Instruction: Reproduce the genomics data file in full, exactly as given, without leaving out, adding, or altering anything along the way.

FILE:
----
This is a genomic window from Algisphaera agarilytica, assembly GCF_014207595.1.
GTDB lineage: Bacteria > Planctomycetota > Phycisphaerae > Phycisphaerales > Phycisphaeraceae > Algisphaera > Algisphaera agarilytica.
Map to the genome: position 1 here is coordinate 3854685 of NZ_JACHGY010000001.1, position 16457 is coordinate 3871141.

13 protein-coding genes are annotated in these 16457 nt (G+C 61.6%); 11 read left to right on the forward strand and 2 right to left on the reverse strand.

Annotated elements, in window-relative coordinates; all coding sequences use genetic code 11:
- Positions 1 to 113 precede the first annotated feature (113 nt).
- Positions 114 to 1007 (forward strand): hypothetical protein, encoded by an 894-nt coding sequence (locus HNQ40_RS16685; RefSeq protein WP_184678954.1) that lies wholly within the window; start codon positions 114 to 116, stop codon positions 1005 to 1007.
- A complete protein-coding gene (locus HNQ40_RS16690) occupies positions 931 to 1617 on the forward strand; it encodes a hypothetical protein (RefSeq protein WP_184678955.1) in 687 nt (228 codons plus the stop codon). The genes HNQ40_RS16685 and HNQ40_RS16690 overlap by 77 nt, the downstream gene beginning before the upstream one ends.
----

This is a genomic window from Algisphaera agarilytica, assembly GCF_014207595.1.
GTDB lineage: Bacteria > Planctomycetota > Phycisphaerae > Phycisphaerales > Phycisphaeraceae > Algisphaera > Algisphaera agarilytica.
Map to the genome: position 1 here is coordinate 3854685 of NZ_JACHGY010000001.1, position 16457 is coordinate 3871141.

13 protein-coding genes are annotated in these 16457 nt (G+C 61.6%); 11 read left to right on the forward strand and 2 right to left on the reverse strand.

Annotated elements, in window-relative coordinates; all coding sequences use genetic code 11:
- Positions 1 to 113 precede the first annotated feature (113 nt).
- Positions 114 to 1007 (forward strand): hypothetical protein, encoded by an 894-nt coding sequence (locus HNQ40_RS16685; RefSeq protein WP_184678954.1) that lies wholly within the window; start codon positions 114 to 116, stop codon positions 1005 to 1007.
- A complete protein-coding gene (locus HNQ40_RS16690) occupies positions 931 to 1617 on the forward strand; it encodes a hypothetical protein (RefSeq protein WP_184678955.1) in 687 nt (228 codons plus the stop codon). The genes HNQ40_RS16685 and HNQ40_RS16690 overlap by 77 nt, the downstream gene beginning before the upstream one ends.